Tutorial: Setting up and Installing the MEAN stack

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Tutorial: Setting up the MEAN stack

The MEAN stack: (MongoDB, ExpressJS, AngularJS and Node.JS) are a group of powerful technologies that allow you to write a completely functional website from back-end to front-end using only Javascript. Using only Javascript allows developers to only in one language instead of managing several different languages (such as PHP or Ruby) from front and back end. Javascript does have its own pitfalls, but it is still a powerful language is utilized correctly.
MongoDB: Open source NoSQL database
ExpressJS: Web application framework for node (serves front end)
NodeJS: Fast efficient nonblocking backend 
AngularJS: Front end for enhancing web apps

Project available on GitHub: https://github.com/ayoungprogrammer/meanTemplate

Install Eclipse IDE

For web development, I find Eclipse is very useful as it comes with a visual of the file system and can compile from the IDE. 

Install Node.JS

Download nodejs at:

Install ExpressJS

In console type:
npm install express -g
This will install express globally on your machine.
You may need to use 
sudo npm install express -g

Install Nodeclipse for using Node.js in Eclipse

Follow instructions at:

Install MongoDB

Follow download instructions at:
For MacOSX you can use homebrew to install mongoDB quickly:
brew install mongodb
Create your first Express project
In Eclipse -> File -> New -> Express Project
Type in your new project name and click finish when done.
You should have a project that looks like this:
     |——-   stylesheets
Here is an explanation of what each thing does:
public: Everything in the public folder is served to the client by expressJS
stylesheets: Commonly, this folder will contain all the .css files for a website
styles.css: This is the current CSS file for the default webpage
routes: This folder contains the routes files for which requests are directed
index.js: This file contains the routes for index
user.js: This file contains the routes for users [this can be deleted]
view: This folder contains the views of the application
layout.jade: This file is the default template of a webpage
index.jade: This file is the index webpage
app.js This is the main file that node.js runs
package.json: This file tells node the project dependencies to install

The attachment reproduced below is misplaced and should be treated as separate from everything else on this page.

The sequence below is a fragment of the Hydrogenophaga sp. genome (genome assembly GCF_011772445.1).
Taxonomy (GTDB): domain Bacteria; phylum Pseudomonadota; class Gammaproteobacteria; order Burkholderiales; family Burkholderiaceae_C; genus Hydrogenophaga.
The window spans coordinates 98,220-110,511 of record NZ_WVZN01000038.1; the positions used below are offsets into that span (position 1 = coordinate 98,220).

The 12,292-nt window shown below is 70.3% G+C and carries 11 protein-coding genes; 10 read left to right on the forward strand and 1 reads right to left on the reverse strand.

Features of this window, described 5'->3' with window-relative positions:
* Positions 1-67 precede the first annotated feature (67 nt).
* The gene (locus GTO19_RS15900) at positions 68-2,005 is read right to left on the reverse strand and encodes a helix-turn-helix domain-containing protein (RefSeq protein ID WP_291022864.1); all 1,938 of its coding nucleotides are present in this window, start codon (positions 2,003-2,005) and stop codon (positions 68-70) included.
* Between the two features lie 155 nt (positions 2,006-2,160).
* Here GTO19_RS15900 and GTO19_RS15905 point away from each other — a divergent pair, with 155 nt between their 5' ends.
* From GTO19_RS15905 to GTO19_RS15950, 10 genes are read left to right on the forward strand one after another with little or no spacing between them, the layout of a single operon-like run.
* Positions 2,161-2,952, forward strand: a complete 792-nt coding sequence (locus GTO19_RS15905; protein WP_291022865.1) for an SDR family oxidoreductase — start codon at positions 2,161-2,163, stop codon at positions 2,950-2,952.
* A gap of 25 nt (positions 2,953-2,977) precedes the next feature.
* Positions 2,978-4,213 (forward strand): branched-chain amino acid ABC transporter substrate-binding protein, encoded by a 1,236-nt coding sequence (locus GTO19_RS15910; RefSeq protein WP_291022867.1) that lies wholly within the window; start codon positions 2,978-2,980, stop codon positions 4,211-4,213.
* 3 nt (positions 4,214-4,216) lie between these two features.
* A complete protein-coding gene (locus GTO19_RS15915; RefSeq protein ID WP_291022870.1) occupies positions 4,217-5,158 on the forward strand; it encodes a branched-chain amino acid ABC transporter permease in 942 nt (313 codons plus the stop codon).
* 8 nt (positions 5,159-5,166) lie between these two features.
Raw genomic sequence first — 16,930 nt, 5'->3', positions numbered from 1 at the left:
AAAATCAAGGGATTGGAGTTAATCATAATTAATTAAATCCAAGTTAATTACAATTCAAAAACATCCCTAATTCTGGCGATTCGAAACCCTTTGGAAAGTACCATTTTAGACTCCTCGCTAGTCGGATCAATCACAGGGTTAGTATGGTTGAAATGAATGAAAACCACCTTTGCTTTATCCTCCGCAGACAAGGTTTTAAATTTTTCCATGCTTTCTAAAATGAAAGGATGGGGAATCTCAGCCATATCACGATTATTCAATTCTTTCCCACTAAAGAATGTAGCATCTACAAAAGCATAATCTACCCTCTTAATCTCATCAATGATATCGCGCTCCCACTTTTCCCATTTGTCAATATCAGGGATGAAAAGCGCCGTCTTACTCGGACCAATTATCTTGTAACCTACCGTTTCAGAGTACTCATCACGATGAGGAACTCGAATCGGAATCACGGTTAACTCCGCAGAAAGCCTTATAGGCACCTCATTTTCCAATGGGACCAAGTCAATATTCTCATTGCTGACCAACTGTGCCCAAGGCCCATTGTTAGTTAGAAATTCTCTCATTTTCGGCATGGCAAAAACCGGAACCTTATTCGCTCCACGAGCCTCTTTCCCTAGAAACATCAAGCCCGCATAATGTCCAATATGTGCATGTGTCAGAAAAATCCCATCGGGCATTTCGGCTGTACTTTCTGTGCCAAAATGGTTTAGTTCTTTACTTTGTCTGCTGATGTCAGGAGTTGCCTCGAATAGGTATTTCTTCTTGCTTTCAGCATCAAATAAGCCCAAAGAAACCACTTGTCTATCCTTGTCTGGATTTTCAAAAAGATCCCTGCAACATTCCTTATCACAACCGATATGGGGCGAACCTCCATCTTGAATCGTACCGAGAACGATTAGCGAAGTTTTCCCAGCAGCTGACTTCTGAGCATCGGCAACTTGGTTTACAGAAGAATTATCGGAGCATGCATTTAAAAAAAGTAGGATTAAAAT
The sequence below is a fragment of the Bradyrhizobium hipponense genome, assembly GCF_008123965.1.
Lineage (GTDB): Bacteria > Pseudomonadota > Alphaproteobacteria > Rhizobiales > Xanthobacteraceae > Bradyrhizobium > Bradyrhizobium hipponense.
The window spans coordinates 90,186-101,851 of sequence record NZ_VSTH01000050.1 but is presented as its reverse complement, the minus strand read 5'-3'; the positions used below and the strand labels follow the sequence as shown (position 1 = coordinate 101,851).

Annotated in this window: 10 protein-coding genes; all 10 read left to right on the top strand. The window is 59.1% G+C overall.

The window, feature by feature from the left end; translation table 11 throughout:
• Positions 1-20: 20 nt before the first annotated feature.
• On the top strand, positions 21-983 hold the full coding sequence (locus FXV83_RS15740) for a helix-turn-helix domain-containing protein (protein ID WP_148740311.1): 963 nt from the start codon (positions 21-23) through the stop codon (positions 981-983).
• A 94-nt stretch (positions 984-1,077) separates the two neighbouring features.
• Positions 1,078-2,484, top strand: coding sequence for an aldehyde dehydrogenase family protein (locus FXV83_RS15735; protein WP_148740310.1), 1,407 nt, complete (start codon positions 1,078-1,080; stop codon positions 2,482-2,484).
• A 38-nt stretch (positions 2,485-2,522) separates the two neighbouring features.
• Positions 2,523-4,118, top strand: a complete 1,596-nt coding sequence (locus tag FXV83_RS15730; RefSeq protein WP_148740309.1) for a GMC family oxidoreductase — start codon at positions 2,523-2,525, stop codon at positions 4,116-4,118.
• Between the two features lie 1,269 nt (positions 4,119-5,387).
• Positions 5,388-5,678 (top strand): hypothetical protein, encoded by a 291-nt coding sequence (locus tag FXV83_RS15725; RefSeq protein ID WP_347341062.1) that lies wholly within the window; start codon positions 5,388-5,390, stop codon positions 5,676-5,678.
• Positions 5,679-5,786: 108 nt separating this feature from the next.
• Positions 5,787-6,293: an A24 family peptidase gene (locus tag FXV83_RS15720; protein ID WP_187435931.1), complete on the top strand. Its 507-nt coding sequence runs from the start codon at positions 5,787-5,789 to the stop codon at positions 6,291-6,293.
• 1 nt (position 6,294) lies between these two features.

README.md: This file tells another developer what the project is
The project currently uses the Jade templating engine to render pages. A template engine compiles source files into html files. 

Run the app

In console type:
node app.js
In your browser, type in the url: http://localhost:3000
If you have done everything correctly, then you should see this:


Welcome to Express

Install Bower

Bower is a tool for installing other libraries similar to npm.
To install, type the following into a console:
npm install bower -g 
If you have errors, you may need to use 
sudo npm install bower -g 
Create a folder called public/js
This folder is where all the javascript files will be placed for the front end
Create another folder called public/js/vendor
This folder is where all the vendor Javascript libraries will be placed. Vendor means external 3rd party libraries such as AngularJS which we will be installing.
Create a file called .bowerrc in your project directory with the following:
{ “directory” : “public/js/vendor” }
Everything that bower installs will be put into /public/js/vendor.

Install AngularJS

We use bower to install AngularJS by typing in console:
bower install angular
This should install angularjs into public/js/vendor. At the time of writing this tutorial, the version is 1.2.3.
Install Mongoose
Mongoose is the api to connect to MongoDB.
We can install it by adding a dependency in package.json:
 “dependencies”: {
    “express”: “3.4.0”,
    “jade”: “*”,
    “mongoose”: “*”
and putting into console from the project directory:
npm install 
NPM will automatically look at package.json and look for dependencies to install. 

Your tools are ready!

The MEAN stack tools are all ready and installed but the project does not do anything right now.
We will build a MEAN app in the next part of the tutorial.